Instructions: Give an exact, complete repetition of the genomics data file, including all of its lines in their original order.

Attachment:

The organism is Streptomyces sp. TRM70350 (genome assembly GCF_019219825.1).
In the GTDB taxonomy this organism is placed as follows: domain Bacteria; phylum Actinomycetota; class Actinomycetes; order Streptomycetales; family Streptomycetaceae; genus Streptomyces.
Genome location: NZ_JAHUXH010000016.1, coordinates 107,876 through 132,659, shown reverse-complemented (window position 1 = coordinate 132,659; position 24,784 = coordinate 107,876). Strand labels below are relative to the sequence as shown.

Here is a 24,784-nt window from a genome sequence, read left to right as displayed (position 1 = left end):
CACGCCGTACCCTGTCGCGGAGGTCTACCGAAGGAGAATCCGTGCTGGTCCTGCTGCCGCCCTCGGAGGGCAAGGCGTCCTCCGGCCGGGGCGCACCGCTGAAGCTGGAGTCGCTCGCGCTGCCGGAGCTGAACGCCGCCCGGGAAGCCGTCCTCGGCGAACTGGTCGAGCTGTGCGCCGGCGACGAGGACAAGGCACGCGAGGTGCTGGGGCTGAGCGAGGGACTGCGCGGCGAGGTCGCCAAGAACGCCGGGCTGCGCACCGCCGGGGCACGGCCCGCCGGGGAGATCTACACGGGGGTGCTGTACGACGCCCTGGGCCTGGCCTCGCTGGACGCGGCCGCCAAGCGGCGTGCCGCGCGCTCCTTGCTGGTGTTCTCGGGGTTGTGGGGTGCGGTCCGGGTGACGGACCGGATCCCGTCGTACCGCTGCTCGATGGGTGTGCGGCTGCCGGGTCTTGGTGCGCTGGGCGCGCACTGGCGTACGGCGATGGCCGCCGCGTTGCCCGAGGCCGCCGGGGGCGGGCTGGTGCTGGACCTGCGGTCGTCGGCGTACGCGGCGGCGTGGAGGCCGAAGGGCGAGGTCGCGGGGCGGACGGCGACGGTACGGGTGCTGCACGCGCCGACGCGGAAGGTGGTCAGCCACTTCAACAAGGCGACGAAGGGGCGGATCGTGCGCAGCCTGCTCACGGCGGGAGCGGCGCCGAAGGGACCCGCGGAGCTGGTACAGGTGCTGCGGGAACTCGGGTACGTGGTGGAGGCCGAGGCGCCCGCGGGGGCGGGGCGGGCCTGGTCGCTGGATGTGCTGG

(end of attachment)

The organism is Streptomyces sp. TRM70350 (genome assembly GCF_019219825.1).
In the GTDB taxonomy this organism is placed as follows: domain Bacteria; phylum Actinomycetota; class Actinomycetes; order Streptomycetales; family Streptomycetaceae; genus Streptomyces.
Genome location: NZ_JAHUXH010000016.1, coordinates 107,876 through 132,659, shown reverse-complemented (window position 1 = coordinate 132,659; position 24,784 = coordinate 107,876). Strand labels below are relative to the sequence as shown.

Here is a 24,784-nt window from a genome sequence, read left to right as displayed (position 1 = left end):
CACGCCGTACCCTGTCGCGGAGGTCTACCGAAGGAGAATCCGTGCTGGTCCTGCTGCCGCCCTCGGAGGGCAAGGCGTCCTCCGGCCGGGGCGCACCGCTGAAGCTGGAGTCGCTCGCGCTGCCGGAGCTGAACGCCGCCCGGGAAGCCGTCCTCGGCGAACTGGTCGAGCTGTGCGCCGGCGACGAGGACAAGGCACGCGAGGTGCTGGGGCTGAGCGAGGGACTGCGCGGCGAGGTCGCCAAGAACGCCGGGCTGCGCACCGCCGGGGCACGGCCCGCCGGGGAGATCTACACGGGGGTGCTGTACGACGCCCTGGGCCTGGCCTCGCTGGACGCGGCCGCCAAGCGGCGTGCCGCGCGCTCCTTGCTGGTGTTCTCGGGGTTGTGGGGTGCGGTCCGGGTGACGGACCGGATCCCGTCGTACCGCTGCTCGATGGGTGTGCGGCTGCCGGGTCTTGGTGCGCTGGGCGCGCACTGGCGTACGGCGATGGCCGCCGCGTTGCCCGAGGCCGCCGGGGGCGGGCTGGTGCTGGACCTGCGGTCGTCGGCGTACGCGGCGGCGTGGAGGCCGAAGGGCGAGGTCGCGGGGCGGACGGCGACGGTACGGGTGCTGCACGCGCCGACGCGGAAGGTGGTCAGCCACTTCAACAAGGCGACGAAGGGGCGGATCGTGCGCAGCCTGCTCACGGCGGGAGCGGCGCCGAAGGGACCCGCGGAGCTGGTACAGGTGCTGCGGGAACTCGGGTACGTGGTGGAGGCCGAGGCGCCCGCGGGGGCGGGGCGGGCCTGGTCGCTGGATGTGCTGG